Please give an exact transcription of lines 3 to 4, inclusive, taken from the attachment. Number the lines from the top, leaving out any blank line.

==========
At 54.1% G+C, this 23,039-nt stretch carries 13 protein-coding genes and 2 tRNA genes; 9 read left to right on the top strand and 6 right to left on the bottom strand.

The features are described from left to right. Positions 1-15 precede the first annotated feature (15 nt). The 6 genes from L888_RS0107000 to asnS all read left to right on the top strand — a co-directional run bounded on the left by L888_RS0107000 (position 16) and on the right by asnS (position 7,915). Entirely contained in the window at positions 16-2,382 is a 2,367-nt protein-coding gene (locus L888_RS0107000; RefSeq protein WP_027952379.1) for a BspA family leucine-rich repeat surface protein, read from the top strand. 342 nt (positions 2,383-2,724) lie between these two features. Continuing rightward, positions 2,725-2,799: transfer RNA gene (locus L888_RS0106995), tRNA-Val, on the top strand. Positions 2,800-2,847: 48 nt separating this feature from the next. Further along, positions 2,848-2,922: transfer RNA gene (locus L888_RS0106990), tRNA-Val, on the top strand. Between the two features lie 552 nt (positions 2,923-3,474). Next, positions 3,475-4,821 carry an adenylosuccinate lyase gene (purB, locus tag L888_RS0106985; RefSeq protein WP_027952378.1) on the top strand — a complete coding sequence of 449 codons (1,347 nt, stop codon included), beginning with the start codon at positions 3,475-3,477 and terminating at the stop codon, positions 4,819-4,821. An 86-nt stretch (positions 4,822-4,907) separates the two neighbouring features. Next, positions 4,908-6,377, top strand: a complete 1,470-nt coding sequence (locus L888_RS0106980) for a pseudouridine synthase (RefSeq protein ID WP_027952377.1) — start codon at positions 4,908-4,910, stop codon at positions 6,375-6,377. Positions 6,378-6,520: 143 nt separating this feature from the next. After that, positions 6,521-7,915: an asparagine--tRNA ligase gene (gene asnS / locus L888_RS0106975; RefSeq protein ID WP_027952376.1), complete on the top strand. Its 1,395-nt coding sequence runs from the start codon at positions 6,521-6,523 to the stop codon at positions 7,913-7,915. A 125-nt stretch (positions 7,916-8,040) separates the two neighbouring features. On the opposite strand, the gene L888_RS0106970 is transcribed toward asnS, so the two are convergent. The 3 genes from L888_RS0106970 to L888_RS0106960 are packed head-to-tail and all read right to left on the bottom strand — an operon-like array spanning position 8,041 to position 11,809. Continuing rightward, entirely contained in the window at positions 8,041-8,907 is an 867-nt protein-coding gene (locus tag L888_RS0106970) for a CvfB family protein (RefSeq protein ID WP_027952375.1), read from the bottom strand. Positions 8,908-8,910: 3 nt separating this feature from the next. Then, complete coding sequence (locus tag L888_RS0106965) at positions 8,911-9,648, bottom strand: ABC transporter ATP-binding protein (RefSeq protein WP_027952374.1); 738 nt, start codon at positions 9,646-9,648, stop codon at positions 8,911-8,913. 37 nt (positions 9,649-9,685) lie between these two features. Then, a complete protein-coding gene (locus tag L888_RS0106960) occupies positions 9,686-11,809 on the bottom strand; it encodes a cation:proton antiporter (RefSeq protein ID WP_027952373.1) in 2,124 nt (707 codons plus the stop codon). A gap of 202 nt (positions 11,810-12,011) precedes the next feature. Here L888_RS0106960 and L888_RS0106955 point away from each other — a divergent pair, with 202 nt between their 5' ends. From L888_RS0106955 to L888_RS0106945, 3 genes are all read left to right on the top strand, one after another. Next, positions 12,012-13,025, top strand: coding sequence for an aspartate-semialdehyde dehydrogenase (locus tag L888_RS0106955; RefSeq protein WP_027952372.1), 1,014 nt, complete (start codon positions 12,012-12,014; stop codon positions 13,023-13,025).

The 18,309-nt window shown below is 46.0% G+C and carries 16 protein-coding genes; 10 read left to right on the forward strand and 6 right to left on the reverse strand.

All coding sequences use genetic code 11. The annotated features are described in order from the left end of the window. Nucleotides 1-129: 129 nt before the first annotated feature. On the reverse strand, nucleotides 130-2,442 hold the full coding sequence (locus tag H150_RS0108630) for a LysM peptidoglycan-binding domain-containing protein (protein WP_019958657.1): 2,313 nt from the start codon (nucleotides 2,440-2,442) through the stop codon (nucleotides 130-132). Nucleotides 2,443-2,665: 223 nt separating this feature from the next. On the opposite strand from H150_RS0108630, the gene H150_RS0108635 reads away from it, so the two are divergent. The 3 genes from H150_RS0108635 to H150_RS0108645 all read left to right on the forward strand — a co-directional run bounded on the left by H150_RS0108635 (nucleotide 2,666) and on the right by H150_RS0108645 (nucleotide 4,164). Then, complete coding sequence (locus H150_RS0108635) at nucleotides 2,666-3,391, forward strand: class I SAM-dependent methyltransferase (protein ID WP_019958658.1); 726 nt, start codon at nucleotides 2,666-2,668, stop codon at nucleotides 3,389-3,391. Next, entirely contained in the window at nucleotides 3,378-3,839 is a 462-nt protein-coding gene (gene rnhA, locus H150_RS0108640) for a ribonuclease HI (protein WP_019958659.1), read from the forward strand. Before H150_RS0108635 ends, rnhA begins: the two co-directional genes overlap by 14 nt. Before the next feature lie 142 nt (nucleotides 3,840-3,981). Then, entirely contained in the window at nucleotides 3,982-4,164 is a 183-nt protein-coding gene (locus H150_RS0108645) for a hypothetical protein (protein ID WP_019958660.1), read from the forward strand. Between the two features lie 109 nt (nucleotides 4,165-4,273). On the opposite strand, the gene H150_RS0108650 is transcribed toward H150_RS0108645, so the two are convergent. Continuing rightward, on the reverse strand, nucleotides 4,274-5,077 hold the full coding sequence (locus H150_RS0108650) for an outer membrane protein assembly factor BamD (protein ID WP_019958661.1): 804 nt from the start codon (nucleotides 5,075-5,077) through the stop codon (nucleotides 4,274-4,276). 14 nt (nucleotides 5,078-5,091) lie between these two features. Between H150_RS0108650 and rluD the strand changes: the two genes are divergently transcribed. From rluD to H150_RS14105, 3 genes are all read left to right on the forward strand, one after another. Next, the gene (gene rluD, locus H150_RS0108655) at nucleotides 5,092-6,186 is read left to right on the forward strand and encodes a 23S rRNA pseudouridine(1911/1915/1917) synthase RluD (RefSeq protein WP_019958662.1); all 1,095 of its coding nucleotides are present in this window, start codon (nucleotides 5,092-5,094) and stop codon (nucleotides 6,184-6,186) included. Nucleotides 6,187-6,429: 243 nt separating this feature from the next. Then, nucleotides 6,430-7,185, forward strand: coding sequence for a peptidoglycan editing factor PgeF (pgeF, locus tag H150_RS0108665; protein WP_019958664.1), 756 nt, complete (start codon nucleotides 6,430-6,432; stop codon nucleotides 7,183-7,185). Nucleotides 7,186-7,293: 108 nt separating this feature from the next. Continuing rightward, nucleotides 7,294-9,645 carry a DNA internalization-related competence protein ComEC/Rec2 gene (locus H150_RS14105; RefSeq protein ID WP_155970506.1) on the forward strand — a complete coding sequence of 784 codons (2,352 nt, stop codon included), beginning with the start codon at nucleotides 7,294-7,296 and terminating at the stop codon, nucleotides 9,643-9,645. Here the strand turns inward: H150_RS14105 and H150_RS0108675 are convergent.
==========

The 18,309-nt window shown below is 46.0% G+C and carries 16 protein-coding genes; 10 read left to right on the forward strand and 6 right to left on the reverse strand.

All coding sequences use genetic code 11. The annotated features are described in order from the left end of the window. Nucleotides 1-129: 129 nt before the first annotated feature. On the reverse strand, nucleotides 130-2,442 hold the full coding sequence (locus tag H150_RS0108630) for a LysM peptidoglycan-binding domain-containing protein (protein WP_019958657.1): 2,313 nt from the start codon (nucleotides 2,440-2,442) through the stop codon (nucleotides 130-132). Nucleotides 2,443-2,665: 223 nt separating this feature from the next. On the opposite strand from H150_RS0108630, the gene H150_RS0108635 reads away from it, so the two are divergent. The 3 genes from H150_RS0108635 to H150_RS0108645 all read left to right on the forward strand — a co-directional run bounded on the left by H150_RS0108635 (nucleotide 2,666) and on the right by H150_RS0108645 (nucleotide 4,164). Then, complete coding sequence (locus H150_RS0108635) at nucleotides 2,666-3,391, forward strand: class I SAM-dependent methyltransferase (protein ID WP_019958658.1); 726 nt, start codon at nucleotides 2,666-2,668, stop codon at nucleotides 3,389-3,391. Next, entirely contained in the window at nucleotides 3,378-3,839 is a 462-nt protein-coding gene (gene rnhA, locus H150_RS0108640) for a ribonuclease HI (protein WP_019958659.1), read from the forward strand. Before H150_RS0108635 ends, rnhA begins: the two co-directional genes overlap by 14 nt. Before the next feature lie 142 nt (nucleotides 3,840-3,981). Then, entirely contained in the window at nucleotides 3,982-4,164 is a 183-nt protein-coding gene (locus H150_RS0108645) for a hypothetical protein (protein ID WP_019958660.1), read from the forward strand. Between the two features lie 109 nt (nucleotides 4,165-4,273). On the opposite strand, the gene H150_RS0108650 is transcribed toward H150_RS0108645, so the two are convergent. Continuing rightward, on the reverse strand, nucleotides 4,274-5,077 hold the full coding sequence (locus H150_RS0108650) for an outer membrane protein assembly factor BamD (protein ID WP_019958661.1): 804 nt from the start codon (nucleotides 5,075-5,077) through the stop codon (nucleotides 4,274-4,276). 14 nt (nucleotides 5,078-5,091) lie between these two features. Between H150_RS0108650 and rluD the strand changes: the two genes are divergently transcribed. From rluD to H150_RS14105, 3 genes are all read left to right on the forward strand, one after another. Next, the gene (gene rluD, locus H150_RS0108655) at nucleotides 5,092-6,186 is read left to right on the forward strand and encodes a 23S rRNA pseudouridine(1911/1915/1917) synthase RluD (RefSeq protein WP_019958662.1); all 1,095 of its coding nucleotides are present in this window, start codon (nucleotides 5,092-5,094) and stop codon (nucleotides 6,184-6,186) included. Nucleotides 6,187-6,429: 243 nt separating this feature from the next. Then, nucleotides 6,430-7,185, forward strand: coding sequence for a peptidoglycan editing factor PgeF (pgeF, locus tag H150_RS0108665; protein WP_019958664.1), 756 nt, complete (start codon nucleotides 6,430-6,432; stop codon nucleotides 7,183-7,185). Nucleotides 7,186-7,293: 108 nt separating this feature from the next. Continuing rightward, nucleotides 7,294-9,645 carry a DNA internalization-related competence protein ComEC/Rec2 gene (locus H150_RS14105; RefSeq protein ID WP_155970506.1) on the forward strand — a complete coding sequence of 784 codons (2,352 nt, stop codon included), beginning with the start codon at nucleotides 7,294-7,296 and terminating at the stop codon, nucleotides 9,643-9,645. Here the strand turns inward: H150_RS14105 and H150_RS0108675 are convergent.